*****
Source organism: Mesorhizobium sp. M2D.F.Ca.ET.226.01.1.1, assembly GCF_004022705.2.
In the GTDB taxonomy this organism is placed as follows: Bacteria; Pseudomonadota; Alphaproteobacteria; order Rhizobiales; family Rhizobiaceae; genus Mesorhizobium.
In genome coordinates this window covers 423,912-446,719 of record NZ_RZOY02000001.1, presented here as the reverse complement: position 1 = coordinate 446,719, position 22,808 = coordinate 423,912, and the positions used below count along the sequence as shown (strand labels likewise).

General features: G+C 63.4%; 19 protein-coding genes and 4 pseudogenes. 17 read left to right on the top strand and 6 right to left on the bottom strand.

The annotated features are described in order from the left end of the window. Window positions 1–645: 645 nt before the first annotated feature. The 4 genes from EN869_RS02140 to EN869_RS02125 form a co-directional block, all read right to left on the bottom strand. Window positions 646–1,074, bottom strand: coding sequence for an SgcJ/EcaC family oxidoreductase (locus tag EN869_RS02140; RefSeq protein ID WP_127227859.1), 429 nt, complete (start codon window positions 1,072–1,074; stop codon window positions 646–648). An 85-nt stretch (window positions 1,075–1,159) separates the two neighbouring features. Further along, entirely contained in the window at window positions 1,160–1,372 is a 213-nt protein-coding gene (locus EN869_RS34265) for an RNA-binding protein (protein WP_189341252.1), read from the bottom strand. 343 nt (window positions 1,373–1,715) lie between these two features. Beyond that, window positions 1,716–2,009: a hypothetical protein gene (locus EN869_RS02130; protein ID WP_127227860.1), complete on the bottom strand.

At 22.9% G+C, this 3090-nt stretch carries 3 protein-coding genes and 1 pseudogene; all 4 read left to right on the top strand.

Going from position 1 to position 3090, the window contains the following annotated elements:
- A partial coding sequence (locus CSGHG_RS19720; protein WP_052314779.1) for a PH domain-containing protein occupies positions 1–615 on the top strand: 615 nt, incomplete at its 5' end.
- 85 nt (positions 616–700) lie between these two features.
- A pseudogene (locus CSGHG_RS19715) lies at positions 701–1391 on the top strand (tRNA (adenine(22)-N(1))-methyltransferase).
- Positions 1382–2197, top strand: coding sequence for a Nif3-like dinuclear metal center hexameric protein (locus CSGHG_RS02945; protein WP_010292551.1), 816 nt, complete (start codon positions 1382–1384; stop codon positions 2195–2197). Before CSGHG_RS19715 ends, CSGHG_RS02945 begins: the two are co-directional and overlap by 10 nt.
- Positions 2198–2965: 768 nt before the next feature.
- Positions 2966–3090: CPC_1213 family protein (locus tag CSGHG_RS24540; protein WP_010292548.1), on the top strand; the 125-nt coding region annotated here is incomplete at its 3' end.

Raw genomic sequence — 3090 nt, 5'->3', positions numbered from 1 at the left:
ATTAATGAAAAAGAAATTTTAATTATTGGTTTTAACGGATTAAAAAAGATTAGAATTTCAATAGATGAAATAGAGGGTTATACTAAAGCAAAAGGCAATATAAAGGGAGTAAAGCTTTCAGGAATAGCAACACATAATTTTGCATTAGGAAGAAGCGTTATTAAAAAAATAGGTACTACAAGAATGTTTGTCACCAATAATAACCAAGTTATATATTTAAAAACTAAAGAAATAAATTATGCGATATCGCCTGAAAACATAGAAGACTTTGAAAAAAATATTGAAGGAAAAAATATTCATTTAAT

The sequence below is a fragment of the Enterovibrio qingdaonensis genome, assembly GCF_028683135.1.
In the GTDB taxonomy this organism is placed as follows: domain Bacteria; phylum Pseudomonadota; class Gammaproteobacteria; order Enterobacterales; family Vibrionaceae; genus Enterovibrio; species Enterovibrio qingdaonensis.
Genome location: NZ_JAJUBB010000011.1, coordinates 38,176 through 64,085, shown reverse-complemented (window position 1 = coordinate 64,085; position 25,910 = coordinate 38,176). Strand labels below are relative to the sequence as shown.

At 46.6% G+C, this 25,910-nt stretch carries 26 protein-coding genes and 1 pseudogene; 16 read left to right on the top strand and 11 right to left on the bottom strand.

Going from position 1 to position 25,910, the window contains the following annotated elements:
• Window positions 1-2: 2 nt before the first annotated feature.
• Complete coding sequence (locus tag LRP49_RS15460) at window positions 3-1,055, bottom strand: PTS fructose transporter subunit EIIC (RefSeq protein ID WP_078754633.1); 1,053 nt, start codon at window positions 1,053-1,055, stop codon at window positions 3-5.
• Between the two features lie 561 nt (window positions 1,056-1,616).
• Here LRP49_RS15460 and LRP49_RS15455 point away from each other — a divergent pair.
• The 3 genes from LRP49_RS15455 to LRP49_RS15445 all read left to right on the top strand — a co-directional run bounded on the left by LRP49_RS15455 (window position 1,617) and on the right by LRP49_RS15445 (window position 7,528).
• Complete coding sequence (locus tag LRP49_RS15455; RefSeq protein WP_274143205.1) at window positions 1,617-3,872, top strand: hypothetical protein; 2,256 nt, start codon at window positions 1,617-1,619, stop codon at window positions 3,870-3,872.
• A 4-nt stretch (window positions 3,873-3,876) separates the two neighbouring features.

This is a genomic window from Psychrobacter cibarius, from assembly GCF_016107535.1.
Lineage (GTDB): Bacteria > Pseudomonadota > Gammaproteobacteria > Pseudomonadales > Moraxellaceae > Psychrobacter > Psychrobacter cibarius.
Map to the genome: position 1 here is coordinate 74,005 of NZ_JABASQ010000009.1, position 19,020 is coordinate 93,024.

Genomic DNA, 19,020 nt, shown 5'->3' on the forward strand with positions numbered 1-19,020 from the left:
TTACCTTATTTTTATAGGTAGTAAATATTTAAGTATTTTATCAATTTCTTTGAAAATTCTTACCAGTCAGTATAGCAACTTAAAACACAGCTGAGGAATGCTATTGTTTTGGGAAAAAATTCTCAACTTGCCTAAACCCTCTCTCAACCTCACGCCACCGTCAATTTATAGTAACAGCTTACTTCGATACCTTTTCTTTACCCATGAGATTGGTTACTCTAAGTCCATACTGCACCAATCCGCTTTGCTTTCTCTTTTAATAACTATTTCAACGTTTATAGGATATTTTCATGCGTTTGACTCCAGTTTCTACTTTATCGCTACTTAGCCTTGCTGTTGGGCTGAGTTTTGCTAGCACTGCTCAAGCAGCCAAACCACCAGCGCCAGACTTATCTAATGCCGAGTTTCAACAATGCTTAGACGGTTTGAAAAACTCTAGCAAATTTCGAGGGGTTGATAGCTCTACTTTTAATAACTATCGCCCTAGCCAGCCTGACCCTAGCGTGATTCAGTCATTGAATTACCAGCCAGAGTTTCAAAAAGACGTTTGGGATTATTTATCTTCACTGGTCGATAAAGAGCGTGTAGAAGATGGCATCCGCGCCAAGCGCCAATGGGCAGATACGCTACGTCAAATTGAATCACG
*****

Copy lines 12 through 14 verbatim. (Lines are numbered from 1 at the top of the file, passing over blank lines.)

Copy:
- Positions 2198–2965: 768 nt before the next feature.
- Positions 2966–3090: CPC_1213 family protein (locus tag CSGHG_RS24540; protein WP_010292548.1), on the top strand; the 125-nt coding region annotated here is incomplete at its 3' end.

Raw genomic sequence — 3090 nt, 5'->3', positions numbered from 1 at the left: